So for all the drama on CNBC and in the financial press that I managed to pick up in greasy spoons in the heartland, since the Yinzer Analyst went to Iowa last Saturday the S&P 500 is down about 1.85% while the Russell 2000 is off 2.01%. While that 1.85% was a significant chunk of the 2014 advance, how much damage has been done to the market and what can we expect going forward.


First let’s take a look at the short term technical picture for the S&P 500 before considering what could come next. Everyone has been passing around this chart showing the S&P 500 cracking the uptrend line dating back to the start of the 2012 rally. As you can see, we’re not too far away from the last leg of the uptrend back at 1904 while there’s more support at 1900 from both prior overhead resistance and the 200 day moving average. Momentum scores are in fact are at the same low levels of August 7th before the market ripped an over 4% advance over the next month. Not saying history is going to repeat itself, but given that breaking of an uptrend line, prior support and recent weakness; we could see a small bounce over the next few days as the S&P continues to right itself.  We’ve already had two promising signs as breadth has improved the Russell 2000 bounced today after hitting key long-term support but the prior support at 1950 might turn into resistance now so be prepared for a slog back to 2000.



Pulling back to the weekly viewpoint, the S&P 500 has been showed signs of weakness several times this year as the long-rally off QE3 looks to be spent. Take a look at the chart below; it’s one that I put together in March when the S&P 500 first closed below the uptrend line that had been supporting it since 2012. You can see that there was a reaction bounce back above the trend line but the move has become exhausted as investors pull back on valuations. So what were your expectations for 2014?

The chances you’ll be able to forecast something like the annual return of the S&P 500 and be anywhere within say 300 bps of the actual return is about nil, so why do thousands of paid professionals try to do just that every year? Because it pays really well and investors want to have some number they can anchor themselves too no matter how ludicrous it is. Some of those forecasters will use “sophisticated” financial models, others will assume return to the mean historical performance, and a few will simply take last year’s performance and assume it will continue indefinitely.  But if you’re taking a wall street “pro’s” word on where they think the market will be next you, remember that it’s like taking candy from a stranger.  You have no idea what he’s giving you or why, so why would you expect he’s doing it out of the goodness of his heart?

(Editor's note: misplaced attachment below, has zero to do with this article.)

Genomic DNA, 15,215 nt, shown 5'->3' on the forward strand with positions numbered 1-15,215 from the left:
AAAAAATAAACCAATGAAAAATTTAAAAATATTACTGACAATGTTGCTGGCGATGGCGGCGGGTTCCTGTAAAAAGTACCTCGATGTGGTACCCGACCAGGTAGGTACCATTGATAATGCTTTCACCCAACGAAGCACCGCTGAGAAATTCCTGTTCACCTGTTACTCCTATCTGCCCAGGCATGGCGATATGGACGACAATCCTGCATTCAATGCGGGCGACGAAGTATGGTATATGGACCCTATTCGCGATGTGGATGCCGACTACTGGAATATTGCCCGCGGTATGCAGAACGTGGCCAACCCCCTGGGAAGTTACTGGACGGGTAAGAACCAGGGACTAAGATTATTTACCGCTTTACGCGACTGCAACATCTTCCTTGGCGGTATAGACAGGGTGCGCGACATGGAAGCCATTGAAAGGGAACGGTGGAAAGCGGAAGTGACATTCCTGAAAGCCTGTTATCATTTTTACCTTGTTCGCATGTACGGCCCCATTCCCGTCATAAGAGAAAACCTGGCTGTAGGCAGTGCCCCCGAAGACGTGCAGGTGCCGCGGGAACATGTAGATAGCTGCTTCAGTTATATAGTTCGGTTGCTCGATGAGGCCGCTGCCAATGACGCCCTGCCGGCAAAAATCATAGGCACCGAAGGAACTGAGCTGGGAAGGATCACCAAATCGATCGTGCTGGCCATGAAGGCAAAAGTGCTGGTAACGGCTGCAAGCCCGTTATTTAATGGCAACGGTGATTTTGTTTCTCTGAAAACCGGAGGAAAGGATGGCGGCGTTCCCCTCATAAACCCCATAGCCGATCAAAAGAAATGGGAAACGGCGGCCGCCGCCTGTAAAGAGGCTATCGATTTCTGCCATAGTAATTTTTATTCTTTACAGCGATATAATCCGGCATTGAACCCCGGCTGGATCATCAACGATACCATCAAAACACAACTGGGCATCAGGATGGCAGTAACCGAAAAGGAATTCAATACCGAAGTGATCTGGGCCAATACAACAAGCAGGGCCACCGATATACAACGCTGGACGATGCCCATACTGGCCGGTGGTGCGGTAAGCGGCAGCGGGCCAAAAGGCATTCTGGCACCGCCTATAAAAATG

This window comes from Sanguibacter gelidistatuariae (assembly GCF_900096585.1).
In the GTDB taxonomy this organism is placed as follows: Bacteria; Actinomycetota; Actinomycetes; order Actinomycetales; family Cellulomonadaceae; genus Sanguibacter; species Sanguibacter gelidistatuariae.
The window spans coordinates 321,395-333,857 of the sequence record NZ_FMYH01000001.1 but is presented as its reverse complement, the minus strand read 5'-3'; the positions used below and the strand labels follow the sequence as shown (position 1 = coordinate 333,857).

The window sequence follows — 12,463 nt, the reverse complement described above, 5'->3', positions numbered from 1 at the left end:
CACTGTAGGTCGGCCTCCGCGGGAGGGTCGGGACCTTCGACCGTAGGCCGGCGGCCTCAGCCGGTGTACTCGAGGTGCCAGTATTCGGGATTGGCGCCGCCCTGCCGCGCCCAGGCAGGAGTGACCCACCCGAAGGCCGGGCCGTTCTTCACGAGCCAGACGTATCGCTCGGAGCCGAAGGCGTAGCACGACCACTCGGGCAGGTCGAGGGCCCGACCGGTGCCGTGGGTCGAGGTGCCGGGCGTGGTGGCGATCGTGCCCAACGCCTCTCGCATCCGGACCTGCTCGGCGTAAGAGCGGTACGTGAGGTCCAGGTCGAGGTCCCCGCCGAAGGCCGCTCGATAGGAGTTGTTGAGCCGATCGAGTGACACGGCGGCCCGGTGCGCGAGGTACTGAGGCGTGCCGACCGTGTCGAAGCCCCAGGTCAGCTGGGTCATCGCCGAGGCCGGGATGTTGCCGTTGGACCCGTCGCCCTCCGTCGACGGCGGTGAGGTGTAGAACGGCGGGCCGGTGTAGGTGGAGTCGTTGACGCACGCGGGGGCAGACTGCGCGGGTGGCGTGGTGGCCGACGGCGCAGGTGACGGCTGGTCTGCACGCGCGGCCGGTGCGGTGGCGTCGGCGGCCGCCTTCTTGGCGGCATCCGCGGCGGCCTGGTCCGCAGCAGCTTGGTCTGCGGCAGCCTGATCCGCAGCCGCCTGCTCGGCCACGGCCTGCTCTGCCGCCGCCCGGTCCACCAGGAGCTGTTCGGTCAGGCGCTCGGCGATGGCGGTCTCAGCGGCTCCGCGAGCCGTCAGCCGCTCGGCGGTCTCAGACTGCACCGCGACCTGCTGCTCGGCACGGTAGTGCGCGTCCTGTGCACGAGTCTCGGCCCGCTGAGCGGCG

The Yinzer Analyst grew up in a horse racing town and when it comes to setting return expectations, it helps to think of it as handicapping. You’ll never know the actual outcome ahead of the event, but you can use your observations to try to get a sense of where the market could be heading based off a few principles including mean reversion and the knowledge that the P/E ratio tends to move in cycles. Peter Oppenheimer at Goldman Sachs did some tremendous work on P/E cycles and one of the key observations is to understand that the ratio expands based on investor confidence; in the late 90’s it was confidence in the new tech boom, in the mid-2000’s it was confidence in lower interest rates and leverage. In the strong rally we’ve been in that dated back to October of 2011, the confidence in the Federal Reserve has been the key catalyst but that role is changing. Going into the end of 2013, what could anyone discern from studying the last few years of equity returns?

  1. Since the end October of 2011, the S&P 500 returned 47.48% with earnings growing about 8.5%. The bulk of investor returns came from the trailing P/E multiple rising from 14.4 to about 19.58 or nearly 36%. Remember the average trailing P/E is around 15.52.
  2. Corporate profit margins as a % of GDP was close to an all-time high but showing signs of waning.
  3. QE3 was going to end; the FED had announced the first in a series of graduated drawdowns of their bond buying activity. While there was a lot of discussion around “data dependent” most FED watchers acknowledged that the drawdown was likely on a preset course.

If you had just those three bullet points to work with (and you could totally cut out #2), what direction would you have taken your equity allocation? Would you have had 100% in equities? What about a trailing stop loss?

Now consider this:

  1. In 2014, the S&P 500 has returned 5.29% through today with earnings up around 9.3% while the trailing P/E multiple has fallen -3.73%. Even with that pullback, the trailing P/E ratio is at 18.85 and in the 88th percentile of monthly values since May of 2010.
  2. The forward P/E is still well above 15 (a level many analysts consider to be the upper end of reasonable) and if it were to fall to 14.1, the S&P 500 would be valued around 1826.94 using the S&P’s tracking consensus for 2015 earnings. Since earnings estimates tend to be overdone by around 5%, if we discounted those earnings to 123.09 we’d have a fair value of 1735.
  3. QE3 is dead and there’s no plan to resuscitate it anytime soon. In fact, the debate has shifted to how quickly we can expect rates to rise and how far that move will go.

So is the S&P 500 a good bargain at these prices, my answer is still no although you should have some exposure to domestic equity in case a stranger on the internet happens to not be telling you the truth. If the market is topping out, it pays to remember that the process tends to be long and drawn out, not something completed in a quarter.

If you’re planning on adding large new positions, remember that valuations are still high, earnings will have to carry the load going forward and if the FED does raise rates in could have a negative short-term impact on earnings growth. Like Warren Buffet once said, price is what you pay but value is what you get.